Remember that conversation we had a while back about why it’s better to praise kids for making an effort rather than for being smart? This occurred to me as Paul Krugman through around phrases like “smarter approach” and “dumbing down” in his latest column:
Limiting health costs, therefore, requires a smarter approach. We need to work harder on prevention, which can be much cheaper than a cure. We need to find innovative ways of managing health care. And, above all, we need to know what works and what doesn’t so that Medicare and Medicaid can say no to expensive procedures with little or no medical benefit. “So-called comparative effectiveness research” is central to any rational attempt to deal with America’s fiscal problems.
As Joshua Cohen, Peter Neumann, and Milton Weinstein observed in the New England Journal of Medicine in 2008, however, there’s a wrinkle:
Studies have concluded that preventing illness can in some cases save money but in other cases can add to health care costs. For example, screening costs will exceed the savings from avoided treatment in cases in which only a very small fraction of the population would have become ill in the absence of preventive measures. Preventive measures that do not save money may or may not represent cost-effective care (i.e., good value for the resources expended). Whether any preventive measure saves money or is a reasonable investment despite adding to costs depends entirely on the particular intervention and the specific population in question. For example, drugs used to treat high cholesterol yield much greater value for the money if the targeted population is at high risk for coronary heart disease, and the efficiency of cancer screening can depend heavily on both the frequency of the screening and the level of cancer risk in the screened population.
That is, it’s complicated. To say that “we need to work harder on prevention” isn’t smart. It’s a platitude. As Krugman took care to write, prevention can be cheaper than a cure. It can also be more expensive than a cure. And “working harder,” like good little bureaucratic Stakhanovites, isn’t always the best way to yield results. As for “what works and what doesn’t,” the answer is often that it depends. I strongly believe that comparative effectiveness research can be good and useful. As the politicization of NICE has demonstrated, however, it is far from a panacea.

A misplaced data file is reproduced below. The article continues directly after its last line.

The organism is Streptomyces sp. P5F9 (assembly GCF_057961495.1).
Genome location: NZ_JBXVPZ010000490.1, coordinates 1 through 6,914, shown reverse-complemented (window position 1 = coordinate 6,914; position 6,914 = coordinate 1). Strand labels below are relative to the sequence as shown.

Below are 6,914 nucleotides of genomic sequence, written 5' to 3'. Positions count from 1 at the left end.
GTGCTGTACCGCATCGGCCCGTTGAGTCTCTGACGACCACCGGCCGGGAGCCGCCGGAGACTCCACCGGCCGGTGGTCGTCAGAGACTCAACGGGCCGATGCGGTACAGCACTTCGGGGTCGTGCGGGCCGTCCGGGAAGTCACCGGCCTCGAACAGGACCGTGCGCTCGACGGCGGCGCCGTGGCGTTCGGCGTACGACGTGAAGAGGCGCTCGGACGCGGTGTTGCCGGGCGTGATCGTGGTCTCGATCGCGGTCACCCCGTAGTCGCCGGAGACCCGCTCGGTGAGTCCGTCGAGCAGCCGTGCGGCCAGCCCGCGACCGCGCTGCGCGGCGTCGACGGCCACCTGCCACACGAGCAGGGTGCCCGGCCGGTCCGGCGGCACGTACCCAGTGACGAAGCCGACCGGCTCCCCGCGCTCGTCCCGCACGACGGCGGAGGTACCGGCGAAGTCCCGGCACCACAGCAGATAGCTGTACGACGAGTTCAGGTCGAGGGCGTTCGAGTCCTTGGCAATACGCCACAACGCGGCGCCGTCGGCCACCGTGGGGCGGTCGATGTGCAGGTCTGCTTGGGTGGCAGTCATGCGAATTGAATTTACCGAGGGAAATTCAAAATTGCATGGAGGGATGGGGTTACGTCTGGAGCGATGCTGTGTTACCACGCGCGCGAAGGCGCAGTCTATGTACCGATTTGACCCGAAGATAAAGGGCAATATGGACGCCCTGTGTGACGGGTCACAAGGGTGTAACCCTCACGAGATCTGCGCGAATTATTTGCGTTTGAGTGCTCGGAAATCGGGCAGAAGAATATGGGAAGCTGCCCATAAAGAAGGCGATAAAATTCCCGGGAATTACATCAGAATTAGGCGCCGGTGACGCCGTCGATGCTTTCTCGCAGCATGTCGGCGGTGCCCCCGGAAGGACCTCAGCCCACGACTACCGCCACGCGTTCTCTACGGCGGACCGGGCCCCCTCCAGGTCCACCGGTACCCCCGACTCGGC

But finding “innovative ways of managing health care” is not a process that can be managed by fiat through a centralized authority. If a group of earnest, hard-working public sector workers took it upon themselves to work harder on creating innovative consumer goods with no hard budget constraints, do you think they’d ever do better than a diverse, ever-changing, highly decentralized array of competing profit-seeking firms when it comes to delivering high-quality, low-cost products?
How do we find innovative ways of managing health care? We could facilitate business model innovation by creating a more open approach to the health safety net, in which we offer limited defined contributions towards the purchase of health insurance. This will provide strong incentives for beneficiaries to purchase the most cost-effective policies, and for providers to contain costs. This is the vision that James Capretta and Thomas Miller have been advancing, and it is based on the simple premise that it is better to rely on “searchers” rather than “planners.”
Of course there is rationing in this approach! But the rationing happens explicitly and transparently, and not through a politicized process. Taxpayer can afford to offer this much towards the purchase of a decent package of medical benefits. You are then obligated to find the provider that works best for you.
Some will say that politicized rationing is better, as it gives citizens voice rather just the option of exit. I’d suggest that voice works better in some domains than others, and that the voice exercised in this domain can’t be that of each individual citizen but rather that of professional guilds, the pharmaceutical industry, and other pressure groups. A diversity of private providers is more likely to combat institutional isomorphism, provided the regulatory burdens are light. Or so we hope and expect. We can’t know all of this a priori. But the idea that these are easy questions because some people are smart and others are dumb is, well, dumb.
Paul Krugman spends part of his column making fun of Mike Huckabee, and with good reason. But I do wonder if Krugman is suffering from his failure to seriously engage with arguments and ideas he finds uncongenial.